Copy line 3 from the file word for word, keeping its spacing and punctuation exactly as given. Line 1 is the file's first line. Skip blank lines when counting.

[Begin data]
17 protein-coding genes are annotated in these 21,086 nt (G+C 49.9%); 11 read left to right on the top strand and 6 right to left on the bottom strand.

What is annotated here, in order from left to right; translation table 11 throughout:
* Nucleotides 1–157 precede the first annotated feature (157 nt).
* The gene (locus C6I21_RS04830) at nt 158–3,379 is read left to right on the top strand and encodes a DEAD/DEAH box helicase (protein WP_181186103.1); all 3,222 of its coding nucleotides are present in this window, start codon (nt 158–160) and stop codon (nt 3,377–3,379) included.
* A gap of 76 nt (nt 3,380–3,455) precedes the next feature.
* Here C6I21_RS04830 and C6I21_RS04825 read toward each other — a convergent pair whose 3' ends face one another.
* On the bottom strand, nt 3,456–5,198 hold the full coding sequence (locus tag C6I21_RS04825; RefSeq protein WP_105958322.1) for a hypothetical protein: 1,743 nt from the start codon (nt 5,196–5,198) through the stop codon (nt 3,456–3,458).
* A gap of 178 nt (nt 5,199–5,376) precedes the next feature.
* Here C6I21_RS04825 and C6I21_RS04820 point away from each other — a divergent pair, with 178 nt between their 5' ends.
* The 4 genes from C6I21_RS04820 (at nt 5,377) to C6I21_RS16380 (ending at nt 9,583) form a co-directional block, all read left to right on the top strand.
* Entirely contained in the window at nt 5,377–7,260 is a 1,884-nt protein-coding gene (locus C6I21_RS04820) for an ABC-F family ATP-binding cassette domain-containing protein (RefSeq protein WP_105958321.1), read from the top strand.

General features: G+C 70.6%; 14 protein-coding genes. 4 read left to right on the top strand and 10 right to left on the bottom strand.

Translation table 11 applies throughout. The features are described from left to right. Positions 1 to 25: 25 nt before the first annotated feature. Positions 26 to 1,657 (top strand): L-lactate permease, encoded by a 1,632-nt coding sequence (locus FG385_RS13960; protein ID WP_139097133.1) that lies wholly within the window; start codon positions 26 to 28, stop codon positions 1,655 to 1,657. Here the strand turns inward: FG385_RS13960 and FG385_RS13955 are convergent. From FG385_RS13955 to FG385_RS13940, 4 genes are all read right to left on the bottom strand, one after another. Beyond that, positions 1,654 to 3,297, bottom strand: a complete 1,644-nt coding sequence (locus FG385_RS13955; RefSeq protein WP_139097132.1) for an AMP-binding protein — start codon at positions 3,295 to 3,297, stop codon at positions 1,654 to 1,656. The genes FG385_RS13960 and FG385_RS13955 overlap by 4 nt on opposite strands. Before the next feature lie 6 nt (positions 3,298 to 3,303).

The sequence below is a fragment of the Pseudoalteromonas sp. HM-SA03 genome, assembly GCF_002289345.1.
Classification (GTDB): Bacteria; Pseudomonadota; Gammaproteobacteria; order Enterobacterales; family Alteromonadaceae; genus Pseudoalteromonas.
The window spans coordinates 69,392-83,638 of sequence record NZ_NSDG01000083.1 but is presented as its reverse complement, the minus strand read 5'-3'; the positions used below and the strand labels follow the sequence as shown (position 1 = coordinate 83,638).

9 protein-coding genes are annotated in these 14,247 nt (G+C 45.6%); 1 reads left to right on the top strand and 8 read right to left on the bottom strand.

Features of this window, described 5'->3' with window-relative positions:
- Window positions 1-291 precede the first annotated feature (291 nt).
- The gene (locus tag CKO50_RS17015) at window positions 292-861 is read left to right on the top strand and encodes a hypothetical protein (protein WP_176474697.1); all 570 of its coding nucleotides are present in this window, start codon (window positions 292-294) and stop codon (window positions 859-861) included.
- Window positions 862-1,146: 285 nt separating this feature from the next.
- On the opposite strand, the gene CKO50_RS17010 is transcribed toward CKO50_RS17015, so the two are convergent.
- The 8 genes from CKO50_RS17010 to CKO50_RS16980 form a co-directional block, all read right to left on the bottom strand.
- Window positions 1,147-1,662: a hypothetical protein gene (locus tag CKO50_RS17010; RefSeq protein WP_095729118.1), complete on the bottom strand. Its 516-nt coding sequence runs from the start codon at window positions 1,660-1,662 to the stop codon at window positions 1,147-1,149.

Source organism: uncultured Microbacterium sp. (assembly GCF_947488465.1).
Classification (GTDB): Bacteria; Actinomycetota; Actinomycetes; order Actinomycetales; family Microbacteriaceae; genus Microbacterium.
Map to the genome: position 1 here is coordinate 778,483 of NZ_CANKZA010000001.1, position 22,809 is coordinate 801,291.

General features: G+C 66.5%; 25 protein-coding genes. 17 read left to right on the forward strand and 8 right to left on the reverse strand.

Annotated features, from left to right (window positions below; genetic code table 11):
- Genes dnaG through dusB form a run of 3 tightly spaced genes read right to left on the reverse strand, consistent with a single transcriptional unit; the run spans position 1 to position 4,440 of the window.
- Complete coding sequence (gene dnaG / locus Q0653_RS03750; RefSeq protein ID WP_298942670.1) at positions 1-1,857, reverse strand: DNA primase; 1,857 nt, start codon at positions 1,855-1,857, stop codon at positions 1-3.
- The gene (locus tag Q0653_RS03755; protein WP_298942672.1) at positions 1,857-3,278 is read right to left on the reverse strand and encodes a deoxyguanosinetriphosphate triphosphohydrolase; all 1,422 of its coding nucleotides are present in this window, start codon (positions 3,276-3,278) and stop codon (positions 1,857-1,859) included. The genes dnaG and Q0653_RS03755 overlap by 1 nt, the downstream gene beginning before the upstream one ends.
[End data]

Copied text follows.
* Nucleotides 1–157 precede the first annotated feature (157 nt).